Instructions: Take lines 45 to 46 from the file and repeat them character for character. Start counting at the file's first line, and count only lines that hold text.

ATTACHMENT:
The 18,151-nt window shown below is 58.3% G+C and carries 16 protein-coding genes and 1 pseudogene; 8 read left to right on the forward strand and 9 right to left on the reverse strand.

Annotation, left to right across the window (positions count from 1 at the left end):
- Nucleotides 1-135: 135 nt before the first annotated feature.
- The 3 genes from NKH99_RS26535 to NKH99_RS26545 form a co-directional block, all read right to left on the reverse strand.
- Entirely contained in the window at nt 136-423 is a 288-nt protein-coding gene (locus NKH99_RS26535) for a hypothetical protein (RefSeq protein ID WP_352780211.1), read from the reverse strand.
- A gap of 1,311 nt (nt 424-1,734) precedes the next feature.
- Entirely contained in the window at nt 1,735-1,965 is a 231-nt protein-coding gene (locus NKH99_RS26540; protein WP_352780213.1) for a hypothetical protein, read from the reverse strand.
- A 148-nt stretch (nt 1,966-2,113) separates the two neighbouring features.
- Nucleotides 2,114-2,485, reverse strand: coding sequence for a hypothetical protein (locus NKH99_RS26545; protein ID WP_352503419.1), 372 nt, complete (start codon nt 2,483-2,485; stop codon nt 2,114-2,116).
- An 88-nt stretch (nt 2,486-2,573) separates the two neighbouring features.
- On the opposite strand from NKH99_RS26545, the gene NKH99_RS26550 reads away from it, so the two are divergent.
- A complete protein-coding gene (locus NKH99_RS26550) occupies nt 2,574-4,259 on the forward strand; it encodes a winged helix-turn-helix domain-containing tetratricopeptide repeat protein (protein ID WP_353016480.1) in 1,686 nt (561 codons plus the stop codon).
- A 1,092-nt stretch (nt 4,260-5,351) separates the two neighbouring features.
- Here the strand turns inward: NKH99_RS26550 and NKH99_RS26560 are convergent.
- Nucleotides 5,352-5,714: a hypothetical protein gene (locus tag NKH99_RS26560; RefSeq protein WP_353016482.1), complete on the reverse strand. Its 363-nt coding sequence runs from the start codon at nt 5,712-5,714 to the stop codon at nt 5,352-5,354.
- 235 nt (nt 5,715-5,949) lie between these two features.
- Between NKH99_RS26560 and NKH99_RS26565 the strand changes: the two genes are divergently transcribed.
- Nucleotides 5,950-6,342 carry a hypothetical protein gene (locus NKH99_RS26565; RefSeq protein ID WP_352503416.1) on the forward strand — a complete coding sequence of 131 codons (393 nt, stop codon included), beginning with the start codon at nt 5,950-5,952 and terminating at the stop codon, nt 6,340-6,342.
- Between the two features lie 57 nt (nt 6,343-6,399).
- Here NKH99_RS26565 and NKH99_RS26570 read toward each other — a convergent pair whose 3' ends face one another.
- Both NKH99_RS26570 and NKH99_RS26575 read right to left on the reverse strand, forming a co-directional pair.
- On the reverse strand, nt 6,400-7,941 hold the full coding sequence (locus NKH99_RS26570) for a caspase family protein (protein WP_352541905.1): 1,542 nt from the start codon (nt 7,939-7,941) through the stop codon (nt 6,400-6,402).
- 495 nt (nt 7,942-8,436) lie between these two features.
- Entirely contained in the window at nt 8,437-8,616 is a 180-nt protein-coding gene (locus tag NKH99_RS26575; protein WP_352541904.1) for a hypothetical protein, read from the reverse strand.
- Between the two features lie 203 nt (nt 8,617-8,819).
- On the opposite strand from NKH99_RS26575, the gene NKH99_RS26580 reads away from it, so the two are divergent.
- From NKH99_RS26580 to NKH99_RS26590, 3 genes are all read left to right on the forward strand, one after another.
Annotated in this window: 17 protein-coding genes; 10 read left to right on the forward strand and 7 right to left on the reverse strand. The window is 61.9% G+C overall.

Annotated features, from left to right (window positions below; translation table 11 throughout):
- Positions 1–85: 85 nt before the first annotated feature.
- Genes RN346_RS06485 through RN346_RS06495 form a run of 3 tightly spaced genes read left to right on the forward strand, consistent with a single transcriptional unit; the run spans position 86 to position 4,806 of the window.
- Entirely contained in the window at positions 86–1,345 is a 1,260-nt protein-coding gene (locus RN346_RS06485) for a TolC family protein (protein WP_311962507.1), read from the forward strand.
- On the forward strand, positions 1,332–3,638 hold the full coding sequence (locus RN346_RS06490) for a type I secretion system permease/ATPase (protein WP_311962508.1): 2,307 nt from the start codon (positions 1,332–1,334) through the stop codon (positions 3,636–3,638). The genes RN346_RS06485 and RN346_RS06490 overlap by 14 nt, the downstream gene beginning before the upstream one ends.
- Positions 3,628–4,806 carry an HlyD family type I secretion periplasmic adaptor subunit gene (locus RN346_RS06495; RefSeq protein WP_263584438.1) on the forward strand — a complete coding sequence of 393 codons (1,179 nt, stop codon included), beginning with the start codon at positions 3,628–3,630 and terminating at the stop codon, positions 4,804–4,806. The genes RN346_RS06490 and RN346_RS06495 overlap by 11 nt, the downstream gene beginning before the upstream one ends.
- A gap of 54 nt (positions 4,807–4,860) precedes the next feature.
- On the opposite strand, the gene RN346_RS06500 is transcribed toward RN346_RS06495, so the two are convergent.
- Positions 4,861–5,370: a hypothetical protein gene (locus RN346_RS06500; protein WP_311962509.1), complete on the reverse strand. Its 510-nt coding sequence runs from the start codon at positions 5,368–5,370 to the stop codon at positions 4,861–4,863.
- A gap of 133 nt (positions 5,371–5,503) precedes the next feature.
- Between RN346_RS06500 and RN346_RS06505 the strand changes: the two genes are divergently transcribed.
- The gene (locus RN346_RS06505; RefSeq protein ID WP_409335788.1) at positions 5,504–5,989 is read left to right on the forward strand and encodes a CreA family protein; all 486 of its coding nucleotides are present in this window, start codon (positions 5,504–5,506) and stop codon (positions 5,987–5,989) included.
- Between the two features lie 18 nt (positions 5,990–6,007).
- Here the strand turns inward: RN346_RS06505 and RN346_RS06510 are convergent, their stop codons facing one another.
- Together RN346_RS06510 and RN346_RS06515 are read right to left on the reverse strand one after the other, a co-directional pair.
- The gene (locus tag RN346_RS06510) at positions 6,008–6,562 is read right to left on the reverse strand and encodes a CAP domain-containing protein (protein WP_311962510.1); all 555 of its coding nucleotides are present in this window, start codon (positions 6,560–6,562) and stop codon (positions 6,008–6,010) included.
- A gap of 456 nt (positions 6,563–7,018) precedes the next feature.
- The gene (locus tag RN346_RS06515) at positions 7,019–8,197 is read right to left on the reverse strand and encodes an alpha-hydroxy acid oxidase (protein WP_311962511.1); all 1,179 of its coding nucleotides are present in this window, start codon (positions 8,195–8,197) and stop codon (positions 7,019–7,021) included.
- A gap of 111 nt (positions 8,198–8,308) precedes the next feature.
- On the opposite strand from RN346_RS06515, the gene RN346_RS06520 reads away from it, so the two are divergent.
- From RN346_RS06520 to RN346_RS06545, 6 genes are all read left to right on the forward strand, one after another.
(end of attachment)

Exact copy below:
- A gap of 456 nt (positions 6,563–7,018) precedes the next feature.
- The gene (locus tag RN346_RS06515) at positions 7,019–8,197 is read right to left on the reverse strand and encodes an alpha-hydroxy acid oxidase (protein WP_311962511.1); all 1,179 of its coding nucleotides are present in this window, start codon (positions 8,195–8,197) and stop codon (positions 7,019–7,021) included.